What Are Exclusive Easements in CA?
An easement is defined as a tool within the legal system that grants someone other than the landowner to use a portion of land. An easement imposes limitations on how a person can use the area rather than giving them full control. With an easement, the property owner retains the right to use their land, as long as it does not conflict with the rights of the easement holder.’
There are different types of easements. An exclusive easement limits the property owner’s ability to utilize the land, and in some cases completely prohibits the owner’s use of the land. Though they are not common, it is still important to understand the limitations dictated by exclusive easements.
An easement may be given in a deed, usually for a fee. The easement’s language must explicitly express the property’s exclusive use or be constructed in such a way that exclusivity may be surmised. For example, if a property owner allows an easement for a reservoir to be partially built on their land, this may be regarded as the property owner no longer being able to utilize that portion of the land since it would contaminate the water thus interfering with its use. The courts will likely rule that an easement is non-exclusive if singular use cannot be interpreted in the language, requiring the easement holder to share the land.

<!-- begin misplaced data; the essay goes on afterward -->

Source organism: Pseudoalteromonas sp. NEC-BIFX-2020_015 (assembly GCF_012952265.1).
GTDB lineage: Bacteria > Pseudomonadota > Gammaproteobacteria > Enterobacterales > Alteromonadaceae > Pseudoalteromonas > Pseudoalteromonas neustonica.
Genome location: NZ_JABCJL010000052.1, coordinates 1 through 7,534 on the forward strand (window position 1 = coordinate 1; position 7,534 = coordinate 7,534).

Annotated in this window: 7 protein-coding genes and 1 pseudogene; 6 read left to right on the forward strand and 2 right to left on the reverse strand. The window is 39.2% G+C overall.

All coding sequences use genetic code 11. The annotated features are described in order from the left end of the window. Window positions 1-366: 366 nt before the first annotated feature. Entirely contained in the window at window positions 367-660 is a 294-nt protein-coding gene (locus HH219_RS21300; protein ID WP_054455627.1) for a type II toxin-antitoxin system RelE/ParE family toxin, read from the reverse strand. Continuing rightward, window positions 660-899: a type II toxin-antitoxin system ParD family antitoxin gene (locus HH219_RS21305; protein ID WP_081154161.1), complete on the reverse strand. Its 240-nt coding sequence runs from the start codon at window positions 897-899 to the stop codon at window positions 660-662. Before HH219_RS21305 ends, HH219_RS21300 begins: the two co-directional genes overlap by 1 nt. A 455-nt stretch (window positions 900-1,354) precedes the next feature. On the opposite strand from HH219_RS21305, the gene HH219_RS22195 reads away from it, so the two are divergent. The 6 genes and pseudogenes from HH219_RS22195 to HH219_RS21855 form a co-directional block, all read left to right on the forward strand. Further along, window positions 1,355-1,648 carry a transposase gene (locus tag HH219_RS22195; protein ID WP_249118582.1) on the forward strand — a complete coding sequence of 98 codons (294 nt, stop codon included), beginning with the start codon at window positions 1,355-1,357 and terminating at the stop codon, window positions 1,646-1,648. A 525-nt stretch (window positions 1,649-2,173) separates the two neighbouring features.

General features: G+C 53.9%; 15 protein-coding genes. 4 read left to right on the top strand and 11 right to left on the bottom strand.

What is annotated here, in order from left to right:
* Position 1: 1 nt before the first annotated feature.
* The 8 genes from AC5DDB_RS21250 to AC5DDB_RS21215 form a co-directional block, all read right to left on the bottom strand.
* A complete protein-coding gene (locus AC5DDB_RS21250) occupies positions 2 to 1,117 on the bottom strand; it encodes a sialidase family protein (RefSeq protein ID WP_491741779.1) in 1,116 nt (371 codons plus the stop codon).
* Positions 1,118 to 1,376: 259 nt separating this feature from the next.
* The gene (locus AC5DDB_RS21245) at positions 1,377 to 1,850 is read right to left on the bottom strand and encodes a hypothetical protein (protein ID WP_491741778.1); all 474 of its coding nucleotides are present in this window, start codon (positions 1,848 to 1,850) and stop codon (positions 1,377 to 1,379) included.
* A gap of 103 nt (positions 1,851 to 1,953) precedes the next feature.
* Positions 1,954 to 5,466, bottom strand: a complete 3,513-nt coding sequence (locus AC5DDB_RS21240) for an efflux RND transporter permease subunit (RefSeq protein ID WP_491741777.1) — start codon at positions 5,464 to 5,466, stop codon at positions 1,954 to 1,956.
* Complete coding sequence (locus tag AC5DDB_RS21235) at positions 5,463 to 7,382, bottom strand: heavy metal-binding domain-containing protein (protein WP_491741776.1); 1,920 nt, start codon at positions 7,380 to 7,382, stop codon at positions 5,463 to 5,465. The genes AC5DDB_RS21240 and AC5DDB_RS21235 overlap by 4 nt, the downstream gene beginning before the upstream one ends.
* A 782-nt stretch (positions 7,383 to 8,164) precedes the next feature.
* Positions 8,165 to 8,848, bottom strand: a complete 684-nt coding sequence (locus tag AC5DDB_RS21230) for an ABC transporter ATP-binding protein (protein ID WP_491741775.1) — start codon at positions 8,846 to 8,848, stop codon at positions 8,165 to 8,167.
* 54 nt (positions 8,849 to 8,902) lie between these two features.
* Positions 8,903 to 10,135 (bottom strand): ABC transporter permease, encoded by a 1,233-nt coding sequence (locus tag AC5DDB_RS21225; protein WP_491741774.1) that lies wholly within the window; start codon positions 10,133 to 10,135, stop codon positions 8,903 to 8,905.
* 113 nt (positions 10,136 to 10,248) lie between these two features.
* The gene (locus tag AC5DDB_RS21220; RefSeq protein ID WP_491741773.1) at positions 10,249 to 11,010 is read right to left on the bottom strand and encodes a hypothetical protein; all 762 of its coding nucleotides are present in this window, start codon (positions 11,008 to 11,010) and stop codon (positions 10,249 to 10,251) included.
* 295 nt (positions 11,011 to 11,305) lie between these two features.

There are cases in which the land owner does not have to explicitly grant an easement. An easement may be suggested as a result of the way a party uses the area of the land. If a party uses a part of an area exclusively for a stretch of time without objection from the owner, the party can contend that they have the right to continue to use the area exclusively. This is somewhat similar to adverse possession, or squatters rights, though an easement does not grant ownership rights to the land.
Easements may be a necessity to whom they are granted. For example, a party may need to enter a property to gain access to a neighboring and otherwise inaccessible property. If a property is sold, the buyer will not necessarily maintain an exclusive easement attached to the property. Exclusive easements only apply to the original grantee.
When an exclusive easement is granted, the text should accurately represent the real estate rights of both parties involved. When two parties agree to an exclusive easement, it’s vital that the text of the easement accurately reflects the agreement and expresses each party’s real estate rights. An easement should always be drafted or reviewed by a lawyer who has experience in property and real estate. And if a disagreement occurs over an existing easement, you should seek the advice of a lawyer who understands California real estate laws.